Niki Lauda, drilling to the core as usual, reckoned ‘it was impressive how Nico got his two laps together…the second one was an unbelievable one perfect lap…and Lewis made some small mistakes, this is the reason.’
And the demeanours on show in the post-qualifying press conference appeared to betray the respective pressure situations of the two Merc pilots. Nico all smiles, excited chatter, even cracking jokes. Lewis meanwhile with an extreme economy on his prose and animation. Nico therefore reflected Damon Hill’s words noted at the outset literally as well as metaphorically.
Yet for Lewis, in yet another recurring theme, he can draw succour from the names roll off the tongue – Austria, Britain, Hungary, Japan, America – of races this campaign wherein Lewis has endured a difficult qualifying, even on occasional outwardly close to down and out, but overnight regrouped and been magical come the race. You wouldn’t bet a penny against similar happening again this time. Niki Lauda indeed promised that while Lewis will be ‘upset’ right now, tomorrow he – as will Nico – be ‘reset’.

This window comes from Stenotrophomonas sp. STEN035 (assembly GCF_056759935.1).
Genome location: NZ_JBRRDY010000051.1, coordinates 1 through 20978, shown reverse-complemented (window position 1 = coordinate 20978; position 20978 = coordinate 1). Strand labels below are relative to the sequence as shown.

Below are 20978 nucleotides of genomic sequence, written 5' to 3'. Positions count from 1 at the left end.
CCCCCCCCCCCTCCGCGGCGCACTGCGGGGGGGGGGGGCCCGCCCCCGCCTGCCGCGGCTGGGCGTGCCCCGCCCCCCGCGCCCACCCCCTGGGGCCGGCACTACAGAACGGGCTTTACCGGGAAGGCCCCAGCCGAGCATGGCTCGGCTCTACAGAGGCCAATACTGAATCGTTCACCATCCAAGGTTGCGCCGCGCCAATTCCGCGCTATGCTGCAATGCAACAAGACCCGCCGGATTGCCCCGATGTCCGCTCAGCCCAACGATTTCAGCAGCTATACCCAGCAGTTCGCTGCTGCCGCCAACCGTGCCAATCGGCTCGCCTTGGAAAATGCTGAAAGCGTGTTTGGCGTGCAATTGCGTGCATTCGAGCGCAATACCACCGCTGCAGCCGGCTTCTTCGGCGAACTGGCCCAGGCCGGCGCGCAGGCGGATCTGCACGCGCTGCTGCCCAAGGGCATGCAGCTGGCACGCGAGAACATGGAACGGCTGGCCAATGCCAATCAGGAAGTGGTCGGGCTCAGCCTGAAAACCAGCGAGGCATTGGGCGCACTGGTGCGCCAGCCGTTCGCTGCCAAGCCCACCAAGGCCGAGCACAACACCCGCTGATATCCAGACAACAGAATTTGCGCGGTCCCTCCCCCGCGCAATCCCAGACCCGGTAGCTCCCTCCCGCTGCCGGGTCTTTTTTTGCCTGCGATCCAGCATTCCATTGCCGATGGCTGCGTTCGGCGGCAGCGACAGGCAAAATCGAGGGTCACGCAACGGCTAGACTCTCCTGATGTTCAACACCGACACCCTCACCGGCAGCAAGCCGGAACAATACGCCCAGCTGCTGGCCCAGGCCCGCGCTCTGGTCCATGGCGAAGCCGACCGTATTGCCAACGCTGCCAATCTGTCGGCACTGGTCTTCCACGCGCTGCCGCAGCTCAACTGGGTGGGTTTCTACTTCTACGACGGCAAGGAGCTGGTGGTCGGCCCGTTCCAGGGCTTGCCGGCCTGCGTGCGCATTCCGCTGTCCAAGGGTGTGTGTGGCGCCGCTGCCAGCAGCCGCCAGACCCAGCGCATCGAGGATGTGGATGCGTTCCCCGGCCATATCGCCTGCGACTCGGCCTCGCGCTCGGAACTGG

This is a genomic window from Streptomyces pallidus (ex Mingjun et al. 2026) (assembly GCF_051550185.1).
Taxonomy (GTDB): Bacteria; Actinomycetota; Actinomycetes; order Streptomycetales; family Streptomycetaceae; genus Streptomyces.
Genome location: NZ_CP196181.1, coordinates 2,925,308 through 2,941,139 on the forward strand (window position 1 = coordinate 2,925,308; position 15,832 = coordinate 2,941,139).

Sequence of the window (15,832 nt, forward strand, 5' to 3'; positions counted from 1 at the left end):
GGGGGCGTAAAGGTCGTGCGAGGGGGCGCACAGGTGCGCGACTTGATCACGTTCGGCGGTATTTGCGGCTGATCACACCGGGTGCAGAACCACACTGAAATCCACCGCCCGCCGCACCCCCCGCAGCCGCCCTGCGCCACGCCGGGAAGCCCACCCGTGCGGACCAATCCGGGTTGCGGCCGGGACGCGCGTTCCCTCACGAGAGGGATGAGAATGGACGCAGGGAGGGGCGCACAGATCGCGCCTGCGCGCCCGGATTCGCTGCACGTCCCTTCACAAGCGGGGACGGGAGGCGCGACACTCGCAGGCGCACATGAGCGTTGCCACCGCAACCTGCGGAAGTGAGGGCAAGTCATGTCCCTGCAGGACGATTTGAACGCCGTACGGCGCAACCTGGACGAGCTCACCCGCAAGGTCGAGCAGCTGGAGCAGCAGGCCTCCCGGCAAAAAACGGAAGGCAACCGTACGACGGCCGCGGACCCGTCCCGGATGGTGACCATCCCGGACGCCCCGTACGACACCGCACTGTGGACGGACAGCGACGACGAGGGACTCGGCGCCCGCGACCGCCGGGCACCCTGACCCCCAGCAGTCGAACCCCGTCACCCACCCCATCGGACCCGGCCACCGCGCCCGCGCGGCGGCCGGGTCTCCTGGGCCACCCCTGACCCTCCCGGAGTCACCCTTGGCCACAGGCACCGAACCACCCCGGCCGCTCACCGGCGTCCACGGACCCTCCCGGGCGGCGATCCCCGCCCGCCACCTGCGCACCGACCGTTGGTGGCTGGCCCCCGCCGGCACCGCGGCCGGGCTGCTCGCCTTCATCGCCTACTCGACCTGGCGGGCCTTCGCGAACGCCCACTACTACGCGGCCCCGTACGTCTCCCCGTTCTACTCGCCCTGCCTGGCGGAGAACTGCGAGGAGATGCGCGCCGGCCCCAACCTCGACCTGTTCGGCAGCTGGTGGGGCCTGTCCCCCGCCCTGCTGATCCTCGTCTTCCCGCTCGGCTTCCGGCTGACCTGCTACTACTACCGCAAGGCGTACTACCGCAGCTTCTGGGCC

And of course Lewis doesn’t have to beat Nico tomorrow, but therein lies a lot of Lewis’s conundrum. As Brundle noted in previous weeks ‘Lewis doesn’t do second very well’. And his previous attempts to go against his instincts and drive within himself in a title showdown have been borderline-painful. Possibly reflecting this Lewis reiterated once again today that there will be no change to his usual approach.
And the probability surely remains with him. As previously argued, and whatever his difficulties today, only the unusual can deprive him of the title.
Nico too was minded afterwards that – for a few reasons – this is only the start of what still is a lengthy journey to the crown for him: ‘A great day again today for sure’ he said, ‘I was really happy with the set-up, it all worked out well. But of course it’s only one step, a very small step, because this weekend it’s about the championship, not about pole position or anything.’